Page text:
I would never tell you to get vaccinated regardless of your individual circumstance because I’ve been hurt by medical ignorance and disbelief and I know that rare outcomes happen to real people. But I can tell you that there are many many chronically ill people sharing honest accounts of their vaccine side effects and how they managed them to encourage people with similar symptom profiles to get the shot(s). I can tell you that every single person who gets vaccinated makes all of us collectively safer (which is one reason we all need to care about global vaccine inequity). And I can tell you that anybody who spreads fear about the vaccine while they refuse to live in fear of the virus does not care if our communities survive.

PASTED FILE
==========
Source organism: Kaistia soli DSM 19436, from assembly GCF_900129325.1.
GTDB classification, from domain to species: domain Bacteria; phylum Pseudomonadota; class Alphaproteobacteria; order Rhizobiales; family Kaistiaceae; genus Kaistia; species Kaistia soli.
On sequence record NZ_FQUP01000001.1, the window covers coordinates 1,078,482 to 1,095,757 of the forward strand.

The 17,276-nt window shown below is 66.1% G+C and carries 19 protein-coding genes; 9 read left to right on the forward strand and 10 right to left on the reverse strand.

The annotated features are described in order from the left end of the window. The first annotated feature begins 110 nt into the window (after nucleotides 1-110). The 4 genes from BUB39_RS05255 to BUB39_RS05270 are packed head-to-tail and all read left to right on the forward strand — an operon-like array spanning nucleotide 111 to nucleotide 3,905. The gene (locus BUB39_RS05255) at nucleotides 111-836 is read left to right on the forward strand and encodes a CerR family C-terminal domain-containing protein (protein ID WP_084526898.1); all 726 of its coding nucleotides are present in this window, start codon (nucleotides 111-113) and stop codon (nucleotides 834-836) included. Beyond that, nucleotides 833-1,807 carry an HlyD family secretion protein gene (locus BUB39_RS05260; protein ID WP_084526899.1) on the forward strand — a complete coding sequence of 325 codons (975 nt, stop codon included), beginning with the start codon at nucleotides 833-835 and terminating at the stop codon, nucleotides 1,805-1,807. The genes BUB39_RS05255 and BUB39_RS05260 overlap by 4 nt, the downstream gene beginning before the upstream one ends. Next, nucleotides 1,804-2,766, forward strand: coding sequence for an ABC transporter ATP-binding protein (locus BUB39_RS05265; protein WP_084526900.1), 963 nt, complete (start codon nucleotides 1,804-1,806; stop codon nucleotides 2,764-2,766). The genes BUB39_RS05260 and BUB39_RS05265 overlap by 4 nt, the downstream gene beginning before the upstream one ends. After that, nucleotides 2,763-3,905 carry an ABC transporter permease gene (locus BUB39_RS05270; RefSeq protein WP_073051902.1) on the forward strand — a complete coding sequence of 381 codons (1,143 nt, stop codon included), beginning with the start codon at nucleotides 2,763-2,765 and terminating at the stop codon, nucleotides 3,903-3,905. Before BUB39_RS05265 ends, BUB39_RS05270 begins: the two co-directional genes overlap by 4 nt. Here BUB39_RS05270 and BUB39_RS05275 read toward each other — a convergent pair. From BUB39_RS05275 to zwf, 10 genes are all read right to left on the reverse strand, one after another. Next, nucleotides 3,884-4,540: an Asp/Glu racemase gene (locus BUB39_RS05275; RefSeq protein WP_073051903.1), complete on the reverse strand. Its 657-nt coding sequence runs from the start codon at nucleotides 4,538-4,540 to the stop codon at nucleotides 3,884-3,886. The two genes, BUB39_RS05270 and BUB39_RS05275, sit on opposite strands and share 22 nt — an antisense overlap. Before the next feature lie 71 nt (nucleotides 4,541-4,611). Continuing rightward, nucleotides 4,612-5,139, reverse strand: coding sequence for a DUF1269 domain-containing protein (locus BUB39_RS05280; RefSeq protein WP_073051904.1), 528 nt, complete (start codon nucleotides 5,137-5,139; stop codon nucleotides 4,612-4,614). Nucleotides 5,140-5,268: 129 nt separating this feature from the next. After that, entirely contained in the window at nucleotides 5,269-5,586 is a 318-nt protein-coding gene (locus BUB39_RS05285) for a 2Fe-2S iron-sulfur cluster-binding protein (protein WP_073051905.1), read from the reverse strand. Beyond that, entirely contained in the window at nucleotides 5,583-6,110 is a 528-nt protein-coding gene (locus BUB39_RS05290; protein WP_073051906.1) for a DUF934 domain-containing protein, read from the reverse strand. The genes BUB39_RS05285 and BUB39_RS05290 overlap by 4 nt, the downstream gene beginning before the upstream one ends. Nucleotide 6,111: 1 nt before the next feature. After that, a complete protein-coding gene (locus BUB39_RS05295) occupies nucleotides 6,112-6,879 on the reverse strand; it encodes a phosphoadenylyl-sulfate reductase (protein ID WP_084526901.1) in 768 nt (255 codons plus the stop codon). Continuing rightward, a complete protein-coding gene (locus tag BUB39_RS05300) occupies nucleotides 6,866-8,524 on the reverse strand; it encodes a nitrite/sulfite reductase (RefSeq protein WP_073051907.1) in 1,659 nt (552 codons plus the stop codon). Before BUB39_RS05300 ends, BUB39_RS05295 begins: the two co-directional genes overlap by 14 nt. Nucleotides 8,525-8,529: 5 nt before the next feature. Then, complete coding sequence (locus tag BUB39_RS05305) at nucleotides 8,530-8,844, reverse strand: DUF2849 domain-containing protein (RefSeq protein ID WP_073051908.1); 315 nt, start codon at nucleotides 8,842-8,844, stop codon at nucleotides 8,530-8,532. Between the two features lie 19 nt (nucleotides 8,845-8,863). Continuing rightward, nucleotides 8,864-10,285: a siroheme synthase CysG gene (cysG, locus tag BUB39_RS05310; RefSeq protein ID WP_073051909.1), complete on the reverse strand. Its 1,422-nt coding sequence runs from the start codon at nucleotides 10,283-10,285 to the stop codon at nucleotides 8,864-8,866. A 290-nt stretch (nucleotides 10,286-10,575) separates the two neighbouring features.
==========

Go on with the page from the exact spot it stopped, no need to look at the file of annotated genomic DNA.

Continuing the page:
Brianne Benness is the host of No End In Sight and creator of #NEISVoid, a podcast and community hashtag for people living with chronic illness across diagnostic status. Brianne is also a co-founder of Stories We Don’t Tell, a candid storytelling event, podcast and anthology. Brianne is always looking for easier ways to write while lying completely flat.